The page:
Kal-El’s chagrined expression matched the apologetic tone of his next words. “Your pardon, Miss Lane. I was remiss in not looking at this situation from your perspective. I shall see that it is remedied, immediately. Would you like to learn how to operate the viewing system now, or would you prefer to go out and get some … I believe the expression is ‘fresh air’?”
“Out,” Lois replied immediately, relieved. She was stifled in here, caged by crystalline walls. Figuring out the viewing system could wait until she shook free of that trapped feeling.
He smiled at her evident relief, and they both headed for the door. This time they didn’t take the hovercraft. Instead Kal-El led her along pathways of more crushed crystal. The feel of it underfoot was strange at first; it gave slightly under pressure as each step landed, but it almost seemed to stick to the soles of her shoes for a second. The thrill of being outside overwhelmed Lois’ initial misgivings, and she soon ignored the odd qualities of the paving material except to notice that it gave excellent traction in spite of appearing slick and hard.
Very few people were out walking. Most travel seemed to be via the hovercraft zooming around above. The few pedestrians they passed exchanged greetings with a nod, but none seemed to want to talk. At least not once they got a look at the crystal around Lois’ neck. It took effort to stifle the resentment she felt from showing on her face. It shouldn’t be a surprise, since things would have likely been the same back home.
Kal-El pointed out a few trivial things to her – a planting of rare singing flowers, abstract sculptures of hypnotic beauty, the round dome of the Council building in the distance. As she stopped to examine one of the sculptures, which looked like a waterfall from one angle, he asked her quietly, “Do you feel better now?”
From the other side, the sculpture looked almost like a stylized dancer. “Yes,” Lois replied, surprised at her own answer. Just getting outside had alleviated the worst of her tension.
He beamed at her; it was ridiculously easy to make him happy, and damned difficult not to grin back. The bitterness drained away somewhat then. “Very well. I shall make time for us to take a daily constitutional, then. I, too, sometimes feel rather confined if I do not get outdoors every once in a while.”
The general’s voice cropped up in her head then and her mind ticked off in another direction. The military needed to know exactly what was what here if they were to bargain for the return of their people and this was the perfect opportunity to get that information for them. If she was able to get that intel to her father… Thinking quickly, Lois agreed with a meek smile, “That would probably be a good idea. I’d hate to keep you from other projects, though. Maybe I could go alone, once I get the lay of the land, to stop interruptions to your schedule.”
She was watching him carefully without making it obvious, and his expression was full of conflict. “I have no higher priority at the moment, yet I understand why you might prefer time to yourself. It is difficult to find proper reflection without solitude. Still, I am afraid you might not be entirely safe on your own. There are those among my people who would …misinterpret your actions. And the consequences of that I could not even begin to guess.”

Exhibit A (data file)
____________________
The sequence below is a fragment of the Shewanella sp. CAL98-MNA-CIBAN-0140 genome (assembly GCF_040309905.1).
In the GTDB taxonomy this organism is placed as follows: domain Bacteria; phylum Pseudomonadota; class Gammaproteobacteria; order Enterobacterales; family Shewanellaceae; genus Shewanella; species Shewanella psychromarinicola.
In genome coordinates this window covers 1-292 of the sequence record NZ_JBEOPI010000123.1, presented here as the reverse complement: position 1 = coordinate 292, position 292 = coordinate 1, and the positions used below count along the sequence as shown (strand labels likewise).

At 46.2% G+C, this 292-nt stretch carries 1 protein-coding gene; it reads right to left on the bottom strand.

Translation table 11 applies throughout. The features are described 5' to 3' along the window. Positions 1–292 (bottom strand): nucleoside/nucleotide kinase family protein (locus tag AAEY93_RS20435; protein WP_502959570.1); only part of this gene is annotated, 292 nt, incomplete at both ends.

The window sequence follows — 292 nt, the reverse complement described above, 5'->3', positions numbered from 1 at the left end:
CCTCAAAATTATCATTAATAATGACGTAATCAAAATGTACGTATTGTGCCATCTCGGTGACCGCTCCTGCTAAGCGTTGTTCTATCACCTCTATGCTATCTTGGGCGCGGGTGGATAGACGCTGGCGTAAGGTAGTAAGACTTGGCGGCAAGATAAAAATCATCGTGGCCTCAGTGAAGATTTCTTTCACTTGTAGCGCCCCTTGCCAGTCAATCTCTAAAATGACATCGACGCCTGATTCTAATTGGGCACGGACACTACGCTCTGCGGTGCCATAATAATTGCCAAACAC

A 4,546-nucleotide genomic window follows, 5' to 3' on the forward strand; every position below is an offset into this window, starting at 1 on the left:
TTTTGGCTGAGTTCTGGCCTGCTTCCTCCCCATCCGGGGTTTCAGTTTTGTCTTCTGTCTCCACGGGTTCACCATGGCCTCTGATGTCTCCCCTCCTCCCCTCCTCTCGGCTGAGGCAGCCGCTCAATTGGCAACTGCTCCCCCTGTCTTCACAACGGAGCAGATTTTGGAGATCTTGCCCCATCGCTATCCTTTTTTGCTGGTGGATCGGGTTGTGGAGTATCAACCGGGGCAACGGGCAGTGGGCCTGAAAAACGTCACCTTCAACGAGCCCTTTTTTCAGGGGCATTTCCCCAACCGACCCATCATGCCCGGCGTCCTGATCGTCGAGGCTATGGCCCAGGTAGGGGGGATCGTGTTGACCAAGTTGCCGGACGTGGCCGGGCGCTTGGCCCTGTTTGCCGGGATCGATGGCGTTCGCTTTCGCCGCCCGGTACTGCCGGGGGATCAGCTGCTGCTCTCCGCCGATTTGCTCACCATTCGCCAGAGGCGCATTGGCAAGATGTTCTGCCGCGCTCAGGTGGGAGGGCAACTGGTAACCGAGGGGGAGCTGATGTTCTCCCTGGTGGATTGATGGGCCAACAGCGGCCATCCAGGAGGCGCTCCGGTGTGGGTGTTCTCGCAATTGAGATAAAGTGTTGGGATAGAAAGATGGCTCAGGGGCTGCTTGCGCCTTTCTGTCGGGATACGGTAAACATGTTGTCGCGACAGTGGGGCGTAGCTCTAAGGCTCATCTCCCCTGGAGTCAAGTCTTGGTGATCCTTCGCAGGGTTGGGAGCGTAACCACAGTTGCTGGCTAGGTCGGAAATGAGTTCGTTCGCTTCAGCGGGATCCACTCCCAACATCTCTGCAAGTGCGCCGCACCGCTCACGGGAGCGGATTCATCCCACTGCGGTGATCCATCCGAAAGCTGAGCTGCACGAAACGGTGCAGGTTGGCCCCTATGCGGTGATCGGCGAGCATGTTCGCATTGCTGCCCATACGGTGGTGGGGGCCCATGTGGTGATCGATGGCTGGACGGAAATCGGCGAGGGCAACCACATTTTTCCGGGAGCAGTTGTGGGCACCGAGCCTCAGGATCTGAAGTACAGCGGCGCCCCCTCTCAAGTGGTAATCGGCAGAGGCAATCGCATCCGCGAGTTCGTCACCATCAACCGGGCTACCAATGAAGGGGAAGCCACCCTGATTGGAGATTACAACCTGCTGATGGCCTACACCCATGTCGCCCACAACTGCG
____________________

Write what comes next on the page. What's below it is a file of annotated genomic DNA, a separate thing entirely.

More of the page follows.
Lois could, and she should have known that they would distrust the humans wholly. Imprisonment, even more restrictive than what she faced now, and some form of punishment. Kryptonians didn’t go in for corporal or capital punishment, but she could easily see them using the more ‘humane’ alternative of solitary confinement. And that would drive her up a wall in no time flat. She tried not to seem disappointed, merely shrugging. There had to be a way to work around to his trusting her on her own.
She mused on that as they returned to Kal-El’s home, turning over options in her mind. Lois wasn’t paying much attention to her surroundings, until a flash of white caught her eye. She turned to look and saw that it was sunlight reflecting off a crystal worn around a young man’s neck.
With a start, Lois realized that was the same type of crystal she wore. Though the young man was dressed in Kryptonian robes, he was darker skinned than their people. It dawned on her then with a surge of hope. Another human!
Homesickness swept over her, the urge to run up to that total stranger just to speak with someone who’d been born in the same solar system. He might not even understand English, but that didn’t matter. She had more in common with him, wherever he’d been born, than with any of these Kryptonians.
He saw her too, and his eyes lit up. But the Kryptonian woman with him was getting into a hovercraft, and spoke sharply to him when his attention strayed. With a last longing glance at Lois, he followed her.
It felt as if she had been physically punched in the gut. All she could do was stand there in horror. The rebuke the woman had uttered sounded strangely familiar, in tone not words. And then she blanched. It was the same way her family called Caspar, their German Shepherd. They were being treated like pets. And from the looks of things, she could be considered one of the spoiled ones that was allowed on the furniture, but a pet none the less.